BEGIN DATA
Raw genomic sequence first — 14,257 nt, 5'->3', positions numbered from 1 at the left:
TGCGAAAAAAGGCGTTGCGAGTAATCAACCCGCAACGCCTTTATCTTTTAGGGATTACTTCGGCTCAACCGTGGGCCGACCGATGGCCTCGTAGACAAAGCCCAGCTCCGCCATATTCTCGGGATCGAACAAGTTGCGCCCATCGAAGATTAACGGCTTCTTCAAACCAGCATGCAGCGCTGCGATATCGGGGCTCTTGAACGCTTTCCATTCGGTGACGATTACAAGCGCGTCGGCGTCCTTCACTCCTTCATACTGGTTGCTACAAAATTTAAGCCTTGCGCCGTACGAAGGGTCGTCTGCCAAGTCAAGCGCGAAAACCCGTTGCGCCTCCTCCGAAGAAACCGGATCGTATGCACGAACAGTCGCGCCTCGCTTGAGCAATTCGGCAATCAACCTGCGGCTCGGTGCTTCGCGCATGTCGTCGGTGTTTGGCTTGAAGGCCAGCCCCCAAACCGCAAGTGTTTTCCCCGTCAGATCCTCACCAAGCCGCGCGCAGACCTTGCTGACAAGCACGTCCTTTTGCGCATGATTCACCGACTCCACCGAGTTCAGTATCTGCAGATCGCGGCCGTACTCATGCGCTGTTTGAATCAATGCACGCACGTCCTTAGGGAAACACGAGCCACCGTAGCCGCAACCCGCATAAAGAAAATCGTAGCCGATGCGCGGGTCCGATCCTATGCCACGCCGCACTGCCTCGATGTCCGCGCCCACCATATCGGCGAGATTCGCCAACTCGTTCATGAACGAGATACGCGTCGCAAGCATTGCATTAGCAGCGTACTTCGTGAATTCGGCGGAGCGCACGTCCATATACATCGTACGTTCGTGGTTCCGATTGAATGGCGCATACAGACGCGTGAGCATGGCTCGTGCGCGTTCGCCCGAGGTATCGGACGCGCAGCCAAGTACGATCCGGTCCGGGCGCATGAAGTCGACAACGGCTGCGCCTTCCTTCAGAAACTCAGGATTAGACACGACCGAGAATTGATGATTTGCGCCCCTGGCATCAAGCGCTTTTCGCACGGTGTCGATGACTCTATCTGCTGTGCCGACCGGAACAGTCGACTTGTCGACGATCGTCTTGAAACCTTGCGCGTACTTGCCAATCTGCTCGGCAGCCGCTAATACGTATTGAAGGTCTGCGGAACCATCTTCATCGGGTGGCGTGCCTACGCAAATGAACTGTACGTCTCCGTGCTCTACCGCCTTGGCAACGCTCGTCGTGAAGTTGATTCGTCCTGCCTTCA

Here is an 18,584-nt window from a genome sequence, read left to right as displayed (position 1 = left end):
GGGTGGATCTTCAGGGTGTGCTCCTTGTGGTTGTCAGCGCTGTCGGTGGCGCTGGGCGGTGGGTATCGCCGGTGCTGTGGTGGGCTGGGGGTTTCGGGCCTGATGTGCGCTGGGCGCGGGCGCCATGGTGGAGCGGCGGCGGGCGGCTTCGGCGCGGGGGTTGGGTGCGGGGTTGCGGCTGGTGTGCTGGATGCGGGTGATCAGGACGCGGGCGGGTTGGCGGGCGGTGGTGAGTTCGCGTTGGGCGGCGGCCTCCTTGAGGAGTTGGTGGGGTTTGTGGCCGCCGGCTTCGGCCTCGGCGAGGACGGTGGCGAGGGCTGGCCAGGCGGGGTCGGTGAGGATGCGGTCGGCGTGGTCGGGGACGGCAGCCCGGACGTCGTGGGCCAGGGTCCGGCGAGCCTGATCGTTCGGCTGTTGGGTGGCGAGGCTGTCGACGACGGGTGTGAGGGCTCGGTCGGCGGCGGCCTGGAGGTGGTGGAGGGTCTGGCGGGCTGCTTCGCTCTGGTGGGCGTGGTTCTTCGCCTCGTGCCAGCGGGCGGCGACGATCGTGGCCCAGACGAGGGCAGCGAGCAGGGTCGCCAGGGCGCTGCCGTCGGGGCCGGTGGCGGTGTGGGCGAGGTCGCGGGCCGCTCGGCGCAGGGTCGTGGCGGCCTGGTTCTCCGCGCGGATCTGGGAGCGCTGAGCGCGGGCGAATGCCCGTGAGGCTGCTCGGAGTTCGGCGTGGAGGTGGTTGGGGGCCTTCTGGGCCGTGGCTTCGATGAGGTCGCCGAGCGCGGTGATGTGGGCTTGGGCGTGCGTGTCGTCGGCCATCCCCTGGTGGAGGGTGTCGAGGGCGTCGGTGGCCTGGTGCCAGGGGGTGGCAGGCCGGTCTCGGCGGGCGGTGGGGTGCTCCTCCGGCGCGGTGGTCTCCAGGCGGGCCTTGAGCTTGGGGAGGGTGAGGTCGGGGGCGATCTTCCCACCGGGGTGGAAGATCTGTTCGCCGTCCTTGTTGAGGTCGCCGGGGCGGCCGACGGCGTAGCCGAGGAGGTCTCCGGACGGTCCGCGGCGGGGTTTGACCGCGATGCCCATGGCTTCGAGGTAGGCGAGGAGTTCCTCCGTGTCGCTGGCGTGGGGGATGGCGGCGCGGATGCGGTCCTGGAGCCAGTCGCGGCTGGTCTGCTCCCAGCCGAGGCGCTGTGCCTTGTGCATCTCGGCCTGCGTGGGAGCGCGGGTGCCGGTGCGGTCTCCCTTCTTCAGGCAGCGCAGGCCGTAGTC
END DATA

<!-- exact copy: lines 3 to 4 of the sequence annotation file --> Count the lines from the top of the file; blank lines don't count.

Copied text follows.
Here is an 18,584-nt window from a genome sequence, read left to right as displayed (position 1 = left end):
GGGTGGATCTTCAGGGTGTGCTCCTTGTGGTTGTCAGCGCTGTCGGTGGCGCTGGGCGGTGGGTATCGCCGGTGCTGTGGTGGGCTGGGGGTTTCGGGCCTGATGTGCGCTGGGCGCGGGCGCCATGGTGGAGCGGCGGCGGGCGGCTTCGGCGCGGGGGTTGGGTGCGGGGTTGCGGCTGGTGTGCTGGATGCGGGTGATCAGGACGCGGGCGGGTTGGCGGGCGGTGGTGAGTTCGCGTTGGGCGGCGGCCTCCTTGAGGAGTTGGTGGGGTTTGTGGCCGCCGGCTTCGGCCTCGGCGAGGACGGTGGCGAGGGCTGGCCAGGCGGGGTCGGTGAGGATGCGGTCGGCGTGGTCGGGGACGGCAGCCCGGACGTCGTGGGCCAGGGTCCGGCGAGCCTGATCGTTCGGCTGTTGGGTGGCGAGGCTGTCGACGACGGGTGTGAGGGCTCGGTCGGCGGCGGCCTGGAGGTGGTGGAGGGTCTGGCGGGCTGCTTCGCTCTGGTGGGCGTGGTTCTTCGCCTCGTGCCAGCGGGCGGCGACGATCGTGGCCCAGACGAGGGCAGCGAGCAGGGTCGCCAGGGCGCTGCCGTCGGGGCCGGTGGCGGTGTGGGCGAGGTCGCGGGCCGCTCGGCGCAGGGTCGTGGCGGCCTGGTTCTCCGCGCGGATCTGGGAGCGCTGAGCGCGGGCGAATGCCCGTGAGGCTGCTCGGAGTTCGGCGTGGAGGTGGTTGGGGGCCTTCTGGGCCGTGGCTTCGATGAGGTCGCCGAGCGCGGTGATGTGGGCTTGGGCGTGCGTGTCGTCGGCCATCCCCTGGTGGAGGGTGTCGAGGGCGTCGGTGGCCTGGTGCCAGGGGGTGGCAGGCCGGTCTCGGCGGGCGGTGGGGTGCTCCTCCGGCGCGGTGGTCTCCAGGCGGGCCTTGAGCTTGGGGAGGGTGAGGTCGGGGGCGATCTTCCCACCGGGGTGGAAGATCTGTTCGCCGTCCTTGTTGAGGTCGCCGGGGCGGCCGACGGCGTAGCCGAGGAGGTCTCCGGACGGTCCGCGGCGGGGTTTGACCGCGATGCCCATGGCTTCGAGGTAGGCGAGGAGTTCCTCCGTGTCGCTGGCGTGGGGGATGGCGGCGCGGATGCGGTCCTGGAGCCAGTCGCGGCTGGTCTGCTCCCAGCCGAGGCGCTGTGCCTTGTGCATCTCGGCCTGCGTGGGAGCGCGGGTGCCGGTGCGGTCTCCCTTCTTCAGGCAGCGCAGGCCGTAGTC